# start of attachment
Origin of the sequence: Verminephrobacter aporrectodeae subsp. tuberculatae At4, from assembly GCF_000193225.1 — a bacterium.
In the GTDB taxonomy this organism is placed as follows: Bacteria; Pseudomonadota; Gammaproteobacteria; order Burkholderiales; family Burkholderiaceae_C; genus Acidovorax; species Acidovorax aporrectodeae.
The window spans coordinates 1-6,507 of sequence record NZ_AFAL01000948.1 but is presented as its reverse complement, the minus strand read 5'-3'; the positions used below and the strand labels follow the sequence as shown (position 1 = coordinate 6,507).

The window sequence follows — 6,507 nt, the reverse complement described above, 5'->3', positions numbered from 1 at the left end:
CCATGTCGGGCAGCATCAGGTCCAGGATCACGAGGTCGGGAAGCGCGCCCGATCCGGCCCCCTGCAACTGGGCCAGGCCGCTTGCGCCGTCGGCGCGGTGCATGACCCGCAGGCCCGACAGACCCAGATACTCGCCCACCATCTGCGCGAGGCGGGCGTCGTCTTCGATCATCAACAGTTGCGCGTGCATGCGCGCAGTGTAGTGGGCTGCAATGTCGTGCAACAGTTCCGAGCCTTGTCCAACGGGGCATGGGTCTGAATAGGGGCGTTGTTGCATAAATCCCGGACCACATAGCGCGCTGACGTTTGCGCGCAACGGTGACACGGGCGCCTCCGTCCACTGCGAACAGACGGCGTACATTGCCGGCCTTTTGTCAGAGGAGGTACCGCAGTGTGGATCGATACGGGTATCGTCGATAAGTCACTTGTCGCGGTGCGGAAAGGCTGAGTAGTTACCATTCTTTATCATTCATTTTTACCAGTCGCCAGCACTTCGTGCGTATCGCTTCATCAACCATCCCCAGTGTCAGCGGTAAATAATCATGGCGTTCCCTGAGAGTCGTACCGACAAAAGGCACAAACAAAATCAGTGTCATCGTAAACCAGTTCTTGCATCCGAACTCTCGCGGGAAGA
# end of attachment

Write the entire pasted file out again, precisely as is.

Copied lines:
Origin of the sequence: Verminephrobacter aporrectodeae subsp. tuberculatae At4, from assembly GCF_000193225.1 — a bacterium.
In the GTDB taxonomy this organism is placed as follows: Bacteria; Pseudomonadota; Gammaproteobacteria; order Burkholderiales; family Burkholderiaceae_C; genus Acidovorax; species Acidovorax aporrectodeae.
The window spans coordinates 1-6,507 of sequence record NZ_AFAL01000948.1 but is presented as its reverse complement, the minus strand read 5'-3'; the positions used below and the strand labels follow the sequence as shown (position 1 = coordinate 6,507).

The window sequence follows — 6,507 nt, the reverse complement described above, 5'->3', positions numbered from 1 at the left end:
CCATGTCGGGCAGCATCAGGTCCAGGATCACGAGGTCGGGAAGCGCGCCCGATCCGGCCCCCTGCAACTGGGCCAGGCCGCTTGCGCCGTCGGCGCGGTGCATGACCCGCAGGCCCGACAGACCCAGATACTCGCCCACCATCTGCGCGAGGCGGGCGTCGTCTTCGATCATCAACAGTTGCGCGTGCATGCGCGCAGTGTAGTGGGCTGCAATGTCGTGCAACAGTTCCGAGCCTTGTCCAACGGGGCATGGGTCTGAATAGGGGCGTTGTTGCATAAATCCCGGACCACATAGCGCGCTGACGTTTGCGCGCAACGGTGACACGGGCGCCTCCGTCCACTGCGAACAGACGGCGTACATTGCCGGCCTTTTGTCAGAGGAGGTACCGCAGTGTGGATCGATACGGGTATCGTCGATAAGTCACTTGTCGCGGTGCGGAAAGGCTGAGTAGTTACCATTCTTTATCATTCATTTTTACCAGTCGCCAGCACTTCGTGCGTATCGCTTCATCAACCATCCCCAGTGTCAGCGGTAAATAATCATGGCGTTCCCTGAGAGTCGTACCGACAAAAGGCACAAACAAAATCAGTGTCATCGTAAACCAGTTCTTGCATCCGAACTCTCGCGGGAAGA